Bodas are gold in Kampala’s art scene

Many Kampalans might view the city’s ubiquitous motorbike taxis as vehicles manned by thugs who drive recklessly, but artist Kino Musoke thinks they are simply gold.

For this month’s Kampala Contemporary Art Festival KLA ART 014, for which 20 Ugandan artists were tasked with transforming bodabodas into works of art, he spray painted a Bajaj Boxer motorbike, normally used to transport passengers around the chaotic city, that colour.

“It’s simple but it’s used to deliver the message that they’re worth more than we think they are,” said the self-taught artist, 24, of his exhibit, which has a gold body, extra gold rear-view mirrors, and a gold helmet.

“The bodaboda riders have so many responsibilities. They might take one person’s kids to school; for another they might be the ambulance who takes another person to hospital in an emergency. They take other people to work,” he says. “They’re an economic pillar in the country.”

Musoke’s elaborately designed bike has been on display at Kampala’s Railway Building since the festival’s October 4 opening, along with the other vehicles. But every day they are also driven to iconic locations across the capital, from the National Theatre to the Independence monument to Owino Market, where they’ve formed temporary exhibition spaces.

Kino Musoke's gold boda
Kino Musoke painted his bike gold to emphasise that bodabodas are worth more than people think. Amy Fallon.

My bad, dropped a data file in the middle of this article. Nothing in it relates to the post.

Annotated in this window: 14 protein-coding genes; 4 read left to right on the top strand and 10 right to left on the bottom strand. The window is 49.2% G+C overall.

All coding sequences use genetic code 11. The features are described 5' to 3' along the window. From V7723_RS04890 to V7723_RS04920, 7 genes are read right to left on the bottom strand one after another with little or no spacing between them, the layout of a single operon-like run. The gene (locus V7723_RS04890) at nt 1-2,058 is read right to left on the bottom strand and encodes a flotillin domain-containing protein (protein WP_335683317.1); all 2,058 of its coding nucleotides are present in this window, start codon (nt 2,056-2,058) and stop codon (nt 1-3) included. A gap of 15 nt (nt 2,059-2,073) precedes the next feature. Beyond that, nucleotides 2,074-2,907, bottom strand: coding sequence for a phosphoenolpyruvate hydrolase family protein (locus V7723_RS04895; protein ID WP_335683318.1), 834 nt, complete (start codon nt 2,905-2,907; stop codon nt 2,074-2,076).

Musoke, who said he uses bodas “all the time, even to get to this interview,” has an appropriate driver who has ferried his precious cargo around the city.

Naume Awero, 25, is the ‘first lady’ of Kampala’s roads – the original and to date only female motorbike rider among thousands and thousands of men.

“For some people bodabodas are good people, they help you with transport,” said Awero, who is supported by Tugende, a for-profit which provides loans, in the form of new bikes, to recommended drivers through a hire-purchase arrangement.

“Others know us as thieves…as idle.”

As part of the festival, Awero will move to 28 places across Kampala.

“As people come we try and explain to them what the gold means,” she said. “Gold is very expensive. They should respect us because we’re not useless.”

Building on the success of the inaugural festival in 2012, when 12 Ugandan artists transformed shipping containers into artworks, KLA ART 014 has offered established and emerging artists a platform to showcase their ideas under this year’s theme “Unmapped.”

“KLA ART is a two-year process of thought, production and experimentation resulting in a unique festival, which directly links artists, artworks and audiences,” said project director Rocca Gutteridge. She is also the co-director of 32º East | Ugandan Arts Trust, a centre for the creation and exploration of contemporary Ugandan art.

While Musoke highlighted the value of the bodas, his peer the Ugandan artist known as Petro showcased its grim side: a trade that can earn one a livelihood, but also take it away, all too quickly.

His bike was made from car pieces and has “Go slow! Save a future president!” written on one side.

“Uganda is one of the countries affected most by road accidents. We have lost so many people in road accidents and you never know they might have become big people in the future,” said Petro. “But because it is a sudden death, they die with their ambitions, so in that sense they become unknown.”

Similarly, Leilah Babirye, 28, a visual artist and sculptor, turned a motorbike into a “boda patrol”, with these words written on the back of a wooden frame.

“How can we help one another to come up with a better way of protecting these men who drive at night?” she said.